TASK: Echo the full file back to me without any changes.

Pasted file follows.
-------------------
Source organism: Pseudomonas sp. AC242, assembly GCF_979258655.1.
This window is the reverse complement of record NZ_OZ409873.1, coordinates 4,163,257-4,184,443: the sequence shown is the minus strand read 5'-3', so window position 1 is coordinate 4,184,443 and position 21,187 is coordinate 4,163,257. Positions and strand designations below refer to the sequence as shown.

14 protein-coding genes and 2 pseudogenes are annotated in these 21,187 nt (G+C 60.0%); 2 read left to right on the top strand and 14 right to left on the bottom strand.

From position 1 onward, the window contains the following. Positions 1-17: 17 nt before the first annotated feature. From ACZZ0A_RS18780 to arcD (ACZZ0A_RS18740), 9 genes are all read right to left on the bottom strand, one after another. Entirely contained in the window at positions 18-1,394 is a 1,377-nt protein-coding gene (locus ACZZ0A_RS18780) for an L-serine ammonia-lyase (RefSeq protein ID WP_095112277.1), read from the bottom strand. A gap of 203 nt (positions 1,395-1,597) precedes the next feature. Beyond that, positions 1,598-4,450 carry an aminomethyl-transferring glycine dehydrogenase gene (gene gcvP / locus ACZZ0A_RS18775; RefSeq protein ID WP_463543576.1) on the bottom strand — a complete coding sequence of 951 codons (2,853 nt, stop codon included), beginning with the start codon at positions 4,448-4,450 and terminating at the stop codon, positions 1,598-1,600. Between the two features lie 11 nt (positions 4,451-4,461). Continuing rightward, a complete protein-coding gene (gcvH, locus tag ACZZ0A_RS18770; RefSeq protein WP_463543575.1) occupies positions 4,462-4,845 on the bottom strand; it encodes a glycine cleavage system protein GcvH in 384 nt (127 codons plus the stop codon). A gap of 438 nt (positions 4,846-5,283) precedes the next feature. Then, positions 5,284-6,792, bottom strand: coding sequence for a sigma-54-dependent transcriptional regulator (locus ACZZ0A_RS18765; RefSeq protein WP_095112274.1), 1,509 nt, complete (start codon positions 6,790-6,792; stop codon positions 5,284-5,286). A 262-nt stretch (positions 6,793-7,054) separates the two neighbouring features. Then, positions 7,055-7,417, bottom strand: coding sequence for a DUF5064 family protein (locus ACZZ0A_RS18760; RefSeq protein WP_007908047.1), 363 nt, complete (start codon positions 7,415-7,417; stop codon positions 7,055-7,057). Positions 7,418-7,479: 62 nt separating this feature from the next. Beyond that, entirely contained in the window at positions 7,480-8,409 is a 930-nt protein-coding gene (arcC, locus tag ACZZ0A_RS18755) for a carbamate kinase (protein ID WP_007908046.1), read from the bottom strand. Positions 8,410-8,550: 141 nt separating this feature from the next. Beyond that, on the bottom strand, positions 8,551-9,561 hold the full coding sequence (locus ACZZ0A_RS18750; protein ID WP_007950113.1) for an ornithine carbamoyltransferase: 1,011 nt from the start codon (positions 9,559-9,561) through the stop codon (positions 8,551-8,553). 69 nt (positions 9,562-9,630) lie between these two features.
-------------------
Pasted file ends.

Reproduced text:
Source organism: Pseudomonas sp. AC242, assembly GCF_979258655.1.
This window is the reverse complement of record NZ_OZ409873.1, coordinates 4,163,257-4,184,443: the sequence shown is the minus strand read 5'-3', so window position 1 is coordinate 4,184,443 and position 21,187 is coordinate 4,163,257. Positions and strand designations below refer to the sequence as shown.

14 protein-coding genes and 2 pseudogenes are annotated in these 21,187 nt (G+C 60.0%); 2 read left to right on the top strand and 14 right to left on the bottom strand.

From position 1 onward, the window contains the following. Positions 1-17: 17 nt before the first annotated feature. From ACZZ0A_RS18780 to arcD (ACZZ0A_RS18740), 9 genes are all read right to left on the bottom strand, one after another. Entirely contained in the window at positions 18-1,394 is a 1,377-nt protein-coding gene (locus ACZZ0A_RS18780) for an L-serine ammonia-lyase (RefSeq protein ID WP_095112277.1), read from the bottom strand. A gap of 203 nt (positions 1,395-1,597) precedes the next feature. Beyond that, positions 1,598-4,450 carry an aminomethyl-transferring glycine dehydrogenase gene (gene gcvP / locus ACZZ0A_RS18775; RefSeq protein ID WP_463543576.1) on the bottom strand — a complete coding sequence of 951 codons (2,853 nt, stop codon included), beginning with the start codon at positions 4,448-4,450 and terminating at the stop codon, positions 1,598-1,600. Between the two features lie 11 nt (positions 4,451-4,461). Continuing rightward, a complete protein-coding gene (gcvH, locus tag ACZZ0A_RS18770; RefSeq protein WP_463543575.1) occupies positions 4,462-4,845 on the bottom strand; it encodes a glycine cleavage system protein GcvH in 384 nt (127 codons plus the stop codon). A gap of 438 nt (positions 4,846-5,283) precedes the next feature. Then, positions 5,284-6,792, bottom strand: coding sequence for a sigma-54-dependent transcriptional regulator (locus ACZZ0A_RS18765; RefSeq protein WP_095112274.1), 1,509 nt, complete (start codon positions 6,790-6,792; stop codon positions 5,284-5,286). A 262-nt stretch (positions 6,793-7,054) separates the two neighbouring features. Then, positions 7,055-7,417, bottom strand: coding sequence for a DUF5064 family protein (locus ACZZ0A_RS18760; RefSeq protein WP_007908047.1), 363 nt, complete (start codon positions 7,415-7,417; stop codon positions 7,055-7,057). Positions 7,418-7,479: 62 nt separating this feature from the next. Beyond that, entirely contained in the window at positions 7,480-8,409 is a 930-nt protein-coding gene (arcC, locus tag ACZZ0A_RS18755) for a carbamate kinase (protein ID WP_007908046.1), read from the bottom strand. Positions 8,410-8,550: 141 nt separating this feature from the next. Beyond that, on the bottom strand, positions 8,551-9,561 hold the full coding sequence (locus ACZZ0A_RS18750; protein ID WP_007950113.1) for an ornithine carbamoyltransferase: 1,011 nt from the start codon (positions 9,559-9,561) through the stop codon (positions 8,551-8,553). 69 nt (positions 9,562-9,630) lie between these two features.